My third NaNoWriMo (30 days to write 50,000 words) is over and I did it – a new novel is born. The 2014 National Novel Writing Month has been my least painful writing challenge (since I still have all my hair).
Now I must return to completing my first novel, which was the product of the 2012 challenge. On the verge of self-publishing, I’ve re-worked that first draft for the past two years, and I’m nearly done.
- Editing (97.8%)
- Formatting (97.2%)
- Front cover image (one more colour adjustment) (99.6%)
- Back cover blurb (98.77%)
- Ready to give it to the world? (67.3%)
Almost. Not quite. The moment of doubt rears its gnarly head. What if no one reads it? What if someone reads it and hates it? What if someone reads it and likes it? Those are the ‘what ifs’ that haunt me.
I have to put it out there or else I can’t move on.
NanoWriMo has helped me prove to myself that I am capable of completing a strange creative process that scares, thrills, bores and like a vacuum sucks every word, past experience and idea that I have ever had and blasts it onto a page. A purge of creativity that is exhausting, arduous and stimulating.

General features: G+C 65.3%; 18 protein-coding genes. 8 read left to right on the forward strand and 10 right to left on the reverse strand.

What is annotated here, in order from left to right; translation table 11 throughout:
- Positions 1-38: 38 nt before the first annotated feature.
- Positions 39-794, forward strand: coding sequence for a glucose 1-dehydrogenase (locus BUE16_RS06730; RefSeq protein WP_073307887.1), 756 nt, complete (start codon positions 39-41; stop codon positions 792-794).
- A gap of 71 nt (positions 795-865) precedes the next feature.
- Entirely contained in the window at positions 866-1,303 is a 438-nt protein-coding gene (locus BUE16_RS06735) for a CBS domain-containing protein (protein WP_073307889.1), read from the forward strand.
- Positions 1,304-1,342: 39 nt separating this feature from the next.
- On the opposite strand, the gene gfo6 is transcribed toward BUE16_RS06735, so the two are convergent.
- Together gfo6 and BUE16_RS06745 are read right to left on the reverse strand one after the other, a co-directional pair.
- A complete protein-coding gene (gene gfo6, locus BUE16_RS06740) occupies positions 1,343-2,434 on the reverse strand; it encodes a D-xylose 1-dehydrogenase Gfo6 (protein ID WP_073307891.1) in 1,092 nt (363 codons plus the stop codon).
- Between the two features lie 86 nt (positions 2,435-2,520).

But after the initial thrill of getting the words out, the hard work of making them readable begins.
Scribbled on a file card, tucked beside my computer, is a quote by Samuel Johnson:
What is written without effort is usually read without pleasure.
I look at that quote and continue honing my final draft. I know I haven’t expended enough effort because the sentences don’t quite flow. Almost lost in my own story – a few rough edges, but I hope to have them as smooth as a shot of Don Julio Tequila.
When someone invests a significant amount of time and concentrated energy to read a book, it should be worth reading. If not, it’ll never be finished and the characters will forever be stuck on the pages, never to be heard from again.
I like my characters too much to let that happen.